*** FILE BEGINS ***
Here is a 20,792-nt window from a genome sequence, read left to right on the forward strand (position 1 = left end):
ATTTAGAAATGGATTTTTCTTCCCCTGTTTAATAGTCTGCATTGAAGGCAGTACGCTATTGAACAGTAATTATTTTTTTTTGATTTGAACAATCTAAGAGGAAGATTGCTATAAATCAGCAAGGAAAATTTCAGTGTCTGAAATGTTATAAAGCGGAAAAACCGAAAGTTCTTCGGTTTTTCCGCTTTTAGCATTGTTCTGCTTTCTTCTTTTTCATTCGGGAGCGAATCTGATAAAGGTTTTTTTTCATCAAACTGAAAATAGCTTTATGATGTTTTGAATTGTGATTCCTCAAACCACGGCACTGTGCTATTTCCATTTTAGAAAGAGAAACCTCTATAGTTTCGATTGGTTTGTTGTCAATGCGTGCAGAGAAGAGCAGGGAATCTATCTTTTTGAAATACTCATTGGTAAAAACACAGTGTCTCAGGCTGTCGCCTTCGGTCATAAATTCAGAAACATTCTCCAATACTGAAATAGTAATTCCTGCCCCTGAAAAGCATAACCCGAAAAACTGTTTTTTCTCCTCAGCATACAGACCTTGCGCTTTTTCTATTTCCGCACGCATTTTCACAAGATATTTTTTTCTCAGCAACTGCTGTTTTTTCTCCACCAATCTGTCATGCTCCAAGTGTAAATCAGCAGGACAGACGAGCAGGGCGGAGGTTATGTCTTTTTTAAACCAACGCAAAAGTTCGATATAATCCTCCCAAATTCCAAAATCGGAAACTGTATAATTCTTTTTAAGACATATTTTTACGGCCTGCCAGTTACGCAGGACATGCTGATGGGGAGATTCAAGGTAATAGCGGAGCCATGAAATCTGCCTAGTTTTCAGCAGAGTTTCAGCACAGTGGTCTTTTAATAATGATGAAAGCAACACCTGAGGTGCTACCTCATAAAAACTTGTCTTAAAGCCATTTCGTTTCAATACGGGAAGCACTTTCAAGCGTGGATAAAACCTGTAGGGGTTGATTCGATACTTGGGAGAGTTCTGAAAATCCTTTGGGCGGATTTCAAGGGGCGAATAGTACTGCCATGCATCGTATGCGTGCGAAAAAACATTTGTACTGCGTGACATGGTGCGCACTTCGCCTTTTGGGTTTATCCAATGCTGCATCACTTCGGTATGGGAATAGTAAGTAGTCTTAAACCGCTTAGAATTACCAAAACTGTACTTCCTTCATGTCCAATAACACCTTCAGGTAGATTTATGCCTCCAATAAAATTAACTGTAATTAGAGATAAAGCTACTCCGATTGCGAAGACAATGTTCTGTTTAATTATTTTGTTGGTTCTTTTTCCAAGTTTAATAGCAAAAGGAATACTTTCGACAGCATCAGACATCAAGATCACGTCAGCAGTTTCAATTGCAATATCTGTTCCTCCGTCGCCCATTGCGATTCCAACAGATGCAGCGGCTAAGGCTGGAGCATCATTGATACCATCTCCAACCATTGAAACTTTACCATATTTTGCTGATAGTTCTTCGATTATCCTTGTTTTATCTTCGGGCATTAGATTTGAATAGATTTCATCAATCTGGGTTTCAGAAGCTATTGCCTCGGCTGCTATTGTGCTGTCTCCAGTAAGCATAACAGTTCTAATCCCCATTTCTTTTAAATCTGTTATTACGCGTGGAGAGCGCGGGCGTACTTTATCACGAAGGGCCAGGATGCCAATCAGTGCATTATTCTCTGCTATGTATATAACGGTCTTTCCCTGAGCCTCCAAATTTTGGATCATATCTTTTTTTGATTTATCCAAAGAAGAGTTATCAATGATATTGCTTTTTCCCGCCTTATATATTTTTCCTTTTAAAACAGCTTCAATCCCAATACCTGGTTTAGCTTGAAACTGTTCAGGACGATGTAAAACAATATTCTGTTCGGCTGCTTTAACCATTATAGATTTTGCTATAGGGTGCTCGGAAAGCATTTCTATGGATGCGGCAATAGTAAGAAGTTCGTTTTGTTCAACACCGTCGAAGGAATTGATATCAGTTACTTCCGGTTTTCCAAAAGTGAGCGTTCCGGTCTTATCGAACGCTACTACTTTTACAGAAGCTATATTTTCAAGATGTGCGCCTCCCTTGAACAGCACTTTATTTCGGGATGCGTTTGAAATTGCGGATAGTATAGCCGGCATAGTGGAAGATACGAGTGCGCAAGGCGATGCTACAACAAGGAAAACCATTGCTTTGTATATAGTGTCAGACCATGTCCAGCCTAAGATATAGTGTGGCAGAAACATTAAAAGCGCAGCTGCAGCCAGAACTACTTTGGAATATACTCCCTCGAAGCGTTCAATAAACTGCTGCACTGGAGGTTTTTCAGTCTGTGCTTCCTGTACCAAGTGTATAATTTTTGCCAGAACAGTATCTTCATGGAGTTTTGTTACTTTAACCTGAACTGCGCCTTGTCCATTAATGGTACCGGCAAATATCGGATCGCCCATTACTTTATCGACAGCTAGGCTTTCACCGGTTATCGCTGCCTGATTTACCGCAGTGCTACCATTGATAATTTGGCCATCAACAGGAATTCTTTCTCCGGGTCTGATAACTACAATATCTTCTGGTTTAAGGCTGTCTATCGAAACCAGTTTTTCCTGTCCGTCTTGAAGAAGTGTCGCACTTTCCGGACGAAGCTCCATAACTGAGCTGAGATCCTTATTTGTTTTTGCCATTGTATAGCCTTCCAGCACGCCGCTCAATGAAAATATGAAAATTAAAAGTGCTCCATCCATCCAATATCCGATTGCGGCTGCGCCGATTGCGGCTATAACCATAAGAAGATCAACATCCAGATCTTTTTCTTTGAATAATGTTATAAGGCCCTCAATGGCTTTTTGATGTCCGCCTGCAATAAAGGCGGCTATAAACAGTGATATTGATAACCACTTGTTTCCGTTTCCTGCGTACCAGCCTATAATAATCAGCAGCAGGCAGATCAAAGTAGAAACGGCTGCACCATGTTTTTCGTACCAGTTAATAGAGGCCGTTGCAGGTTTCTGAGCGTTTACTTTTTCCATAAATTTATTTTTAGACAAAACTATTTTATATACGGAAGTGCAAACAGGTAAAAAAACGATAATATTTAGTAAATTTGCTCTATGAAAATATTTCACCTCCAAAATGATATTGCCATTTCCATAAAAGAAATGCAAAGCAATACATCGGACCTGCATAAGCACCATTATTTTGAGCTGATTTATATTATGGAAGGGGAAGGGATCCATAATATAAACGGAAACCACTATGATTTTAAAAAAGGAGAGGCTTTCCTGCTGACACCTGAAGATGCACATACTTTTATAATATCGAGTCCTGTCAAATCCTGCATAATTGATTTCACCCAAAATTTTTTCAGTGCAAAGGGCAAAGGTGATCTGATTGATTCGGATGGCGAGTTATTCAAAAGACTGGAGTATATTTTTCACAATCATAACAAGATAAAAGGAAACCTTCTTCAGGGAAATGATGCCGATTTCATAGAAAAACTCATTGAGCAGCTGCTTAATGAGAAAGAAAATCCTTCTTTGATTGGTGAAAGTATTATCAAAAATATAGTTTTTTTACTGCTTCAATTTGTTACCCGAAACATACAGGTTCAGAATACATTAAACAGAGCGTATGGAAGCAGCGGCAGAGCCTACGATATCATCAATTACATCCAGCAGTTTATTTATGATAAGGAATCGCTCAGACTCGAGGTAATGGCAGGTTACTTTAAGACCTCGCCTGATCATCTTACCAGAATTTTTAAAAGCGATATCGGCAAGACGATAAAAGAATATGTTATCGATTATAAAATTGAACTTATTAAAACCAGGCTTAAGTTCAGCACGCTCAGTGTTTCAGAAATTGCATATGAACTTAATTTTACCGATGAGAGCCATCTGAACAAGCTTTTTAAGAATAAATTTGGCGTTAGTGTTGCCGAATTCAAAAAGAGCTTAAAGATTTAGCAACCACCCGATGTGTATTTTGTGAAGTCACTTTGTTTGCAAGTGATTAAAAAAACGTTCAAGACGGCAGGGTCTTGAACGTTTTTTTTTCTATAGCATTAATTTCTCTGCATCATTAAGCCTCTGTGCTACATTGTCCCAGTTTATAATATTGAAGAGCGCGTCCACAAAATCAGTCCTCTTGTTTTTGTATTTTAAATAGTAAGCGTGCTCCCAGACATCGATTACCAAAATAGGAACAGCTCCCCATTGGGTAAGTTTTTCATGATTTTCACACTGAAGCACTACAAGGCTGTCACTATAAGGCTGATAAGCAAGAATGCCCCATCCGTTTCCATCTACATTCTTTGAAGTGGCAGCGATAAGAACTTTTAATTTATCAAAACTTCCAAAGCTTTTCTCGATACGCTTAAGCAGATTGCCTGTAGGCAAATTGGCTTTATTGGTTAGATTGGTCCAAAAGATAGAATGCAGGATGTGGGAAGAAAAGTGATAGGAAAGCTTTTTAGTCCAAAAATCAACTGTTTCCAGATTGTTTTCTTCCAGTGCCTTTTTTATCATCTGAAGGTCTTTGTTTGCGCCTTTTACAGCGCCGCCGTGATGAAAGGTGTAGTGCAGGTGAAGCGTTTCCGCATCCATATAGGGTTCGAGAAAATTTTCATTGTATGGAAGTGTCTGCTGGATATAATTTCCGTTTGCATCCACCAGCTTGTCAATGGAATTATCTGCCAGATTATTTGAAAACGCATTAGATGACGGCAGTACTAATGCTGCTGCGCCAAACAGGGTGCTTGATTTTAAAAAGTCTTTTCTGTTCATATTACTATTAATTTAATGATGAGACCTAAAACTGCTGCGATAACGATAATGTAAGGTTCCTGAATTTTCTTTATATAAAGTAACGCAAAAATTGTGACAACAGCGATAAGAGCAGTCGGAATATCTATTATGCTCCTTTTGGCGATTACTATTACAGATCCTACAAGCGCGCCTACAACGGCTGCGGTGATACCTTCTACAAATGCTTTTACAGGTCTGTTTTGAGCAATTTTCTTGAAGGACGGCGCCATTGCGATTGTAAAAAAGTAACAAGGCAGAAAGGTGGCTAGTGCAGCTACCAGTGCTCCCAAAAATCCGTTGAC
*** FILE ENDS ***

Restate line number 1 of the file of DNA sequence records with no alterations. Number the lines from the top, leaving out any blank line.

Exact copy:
Here is a 20,792-nt window from a genome sequence, read left to right on the forward strand (position 1 = left end):